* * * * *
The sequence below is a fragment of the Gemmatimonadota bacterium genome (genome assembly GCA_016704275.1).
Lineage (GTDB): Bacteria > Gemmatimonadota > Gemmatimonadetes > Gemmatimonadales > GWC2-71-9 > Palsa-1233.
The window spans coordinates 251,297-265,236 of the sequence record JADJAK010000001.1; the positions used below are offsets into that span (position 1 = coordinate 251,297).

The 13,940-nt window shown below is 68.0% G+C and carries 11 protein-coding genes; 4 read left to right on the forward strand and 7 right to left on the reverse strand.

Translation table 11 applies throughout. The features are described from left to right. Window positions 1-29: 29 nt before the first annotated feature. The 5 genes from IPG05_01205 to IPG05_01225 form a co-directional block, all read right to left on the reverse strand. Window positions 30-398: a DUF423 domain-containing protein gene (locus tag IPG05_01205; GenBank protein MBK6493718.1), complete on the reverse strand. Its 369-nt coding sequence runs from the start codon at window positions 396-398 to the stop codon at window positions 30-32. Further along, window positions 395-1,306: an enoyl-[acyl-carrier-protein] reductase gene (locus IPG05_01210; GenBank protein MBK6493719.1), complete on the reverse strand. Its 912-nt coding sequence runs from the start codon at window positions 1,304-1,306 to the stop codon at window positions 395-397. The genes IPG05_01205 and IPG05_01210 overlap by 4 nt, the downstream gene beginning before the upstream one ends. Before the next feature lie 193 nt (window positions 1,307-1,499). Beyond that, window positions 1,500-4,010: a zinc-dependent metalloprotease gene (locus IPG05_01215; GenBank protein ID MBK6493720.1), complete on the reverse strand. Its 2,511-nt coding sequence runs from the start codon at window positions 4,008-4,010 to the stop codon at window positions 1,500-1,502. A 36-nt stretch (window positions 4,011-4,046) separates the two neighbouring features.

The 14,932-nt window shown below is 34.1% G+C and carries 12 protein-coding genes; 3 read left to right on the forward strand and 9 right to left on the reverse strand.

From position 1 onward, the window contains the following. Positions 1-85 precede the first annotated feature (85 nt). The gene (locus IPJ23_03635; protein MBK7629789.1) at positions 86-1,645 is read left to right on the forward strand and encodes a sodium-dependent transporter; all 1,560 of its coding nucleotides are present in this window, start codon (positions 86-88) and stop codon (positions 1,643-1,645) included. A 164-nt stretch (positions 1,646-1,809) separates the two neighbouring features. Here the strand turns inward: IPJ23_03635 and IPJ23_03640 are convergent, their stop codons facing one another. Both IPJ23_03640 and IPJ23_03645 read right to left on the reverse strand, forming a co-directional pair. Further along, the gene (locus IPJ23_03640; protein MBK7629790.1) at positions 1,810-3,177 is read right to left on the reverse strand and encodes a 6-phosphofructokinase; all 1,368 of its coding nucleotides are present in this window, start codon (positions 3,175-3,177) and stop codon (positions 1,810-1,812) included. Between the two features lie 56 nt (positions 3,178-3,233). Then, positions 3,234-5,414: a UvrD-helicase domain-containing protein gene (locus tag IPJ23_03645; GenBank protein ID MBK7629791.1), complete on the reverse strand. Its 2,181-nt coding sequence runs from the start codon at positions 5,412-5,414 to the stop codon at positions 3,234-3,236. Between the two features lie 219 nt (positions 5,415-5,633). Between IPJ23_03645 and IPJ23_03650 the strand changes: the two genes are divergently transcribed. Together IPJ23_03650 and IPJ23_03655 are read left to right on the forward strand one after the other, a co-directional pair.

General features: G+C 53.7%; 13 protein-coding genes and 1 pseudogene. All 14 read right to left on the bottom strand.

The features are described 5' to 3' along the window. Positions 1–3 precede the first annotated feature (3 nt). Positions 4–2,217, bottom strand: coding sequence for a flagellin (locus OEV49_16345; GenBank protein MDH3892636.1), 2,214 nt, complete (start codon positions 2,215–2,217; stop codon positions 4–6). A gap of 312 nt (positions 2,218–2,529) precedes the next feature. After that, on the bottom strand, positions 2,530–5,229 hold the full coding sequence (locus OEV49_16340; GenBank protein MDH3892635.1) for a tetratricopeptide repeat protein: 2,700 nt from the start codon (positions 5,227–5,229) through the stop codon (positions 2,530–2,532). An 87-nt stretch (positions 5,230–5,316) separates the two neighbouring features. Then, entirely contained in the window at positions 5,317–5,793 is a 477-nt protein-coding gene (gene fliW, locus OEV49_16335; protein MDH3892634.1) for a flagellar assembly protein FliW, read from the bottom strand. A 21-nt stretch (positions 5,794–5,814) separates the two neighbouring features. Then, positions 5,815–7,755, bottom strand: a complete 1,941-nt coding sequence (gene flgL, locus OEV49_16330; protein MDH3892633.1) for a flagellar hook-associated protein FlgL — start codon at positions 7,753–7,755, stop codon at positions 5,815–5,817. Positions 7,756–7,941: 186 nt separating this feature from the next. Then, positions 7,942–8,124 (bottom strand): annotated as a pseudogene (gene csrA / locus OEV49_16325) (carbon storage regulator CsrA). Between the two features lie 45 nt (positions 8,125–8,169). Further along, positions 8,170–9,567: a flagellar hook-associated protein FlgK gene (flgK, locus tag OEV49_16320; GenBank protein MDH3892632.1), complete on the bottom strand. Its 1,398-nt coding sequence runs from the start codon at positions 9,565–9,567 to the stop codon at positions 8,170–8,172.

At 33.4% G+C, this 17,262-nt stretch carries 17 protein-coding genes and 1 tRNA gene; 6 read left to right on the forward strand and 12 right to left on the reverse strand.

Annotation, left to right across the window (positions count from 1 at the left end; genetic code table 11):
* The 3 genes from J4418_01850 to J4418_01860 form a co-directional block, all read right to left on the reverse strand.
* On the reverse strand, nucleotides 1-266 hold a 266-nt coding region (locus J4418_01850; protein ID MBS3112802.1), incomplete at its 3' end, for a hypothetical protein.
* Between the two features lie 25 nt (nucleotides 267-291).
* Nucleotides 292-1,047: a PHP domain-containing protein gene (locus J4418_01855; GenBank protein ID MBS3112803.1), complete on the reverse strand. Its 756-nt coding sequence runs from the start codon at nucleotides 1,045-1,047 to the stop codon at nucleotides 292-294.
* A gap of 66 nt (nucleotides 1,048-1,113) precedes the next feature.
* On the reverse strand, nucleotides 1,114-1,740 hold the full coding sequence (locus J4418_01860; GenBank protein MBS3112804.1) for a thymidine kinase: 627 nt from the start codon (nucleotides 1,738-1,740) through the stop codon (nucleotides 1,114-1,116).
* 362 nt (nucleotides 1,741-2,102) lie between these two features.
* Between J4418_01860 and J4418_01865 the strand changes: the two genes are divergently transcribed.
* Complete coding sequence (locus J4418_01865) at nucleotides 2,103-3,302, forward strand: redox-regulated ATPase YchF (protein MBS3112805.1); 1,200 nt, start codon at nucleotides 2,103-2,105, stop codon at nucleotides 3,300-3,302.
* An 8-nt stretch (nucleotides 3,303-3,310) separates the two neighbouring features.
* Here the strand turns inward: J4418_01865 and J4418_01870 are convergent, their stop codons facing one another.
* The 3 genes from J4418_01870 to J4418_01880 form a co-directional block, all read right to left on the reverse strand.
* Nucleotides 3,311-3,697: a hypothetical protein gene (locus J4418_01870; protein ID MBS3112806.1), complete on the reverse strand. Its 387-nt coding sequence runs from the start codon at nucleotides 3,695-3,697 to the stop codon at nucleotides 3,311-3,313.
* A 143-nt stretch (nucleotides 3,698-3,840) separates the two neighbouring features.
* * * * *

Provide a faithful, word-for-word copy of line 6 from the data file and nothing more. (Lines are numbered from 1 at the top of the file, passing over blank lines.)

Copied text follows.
The 14,932-nt window shown below is 34.1% G+C and carries 12 protein-coding genes; 3 read left to right on the forward strand and 9 right to left on the reverse strand.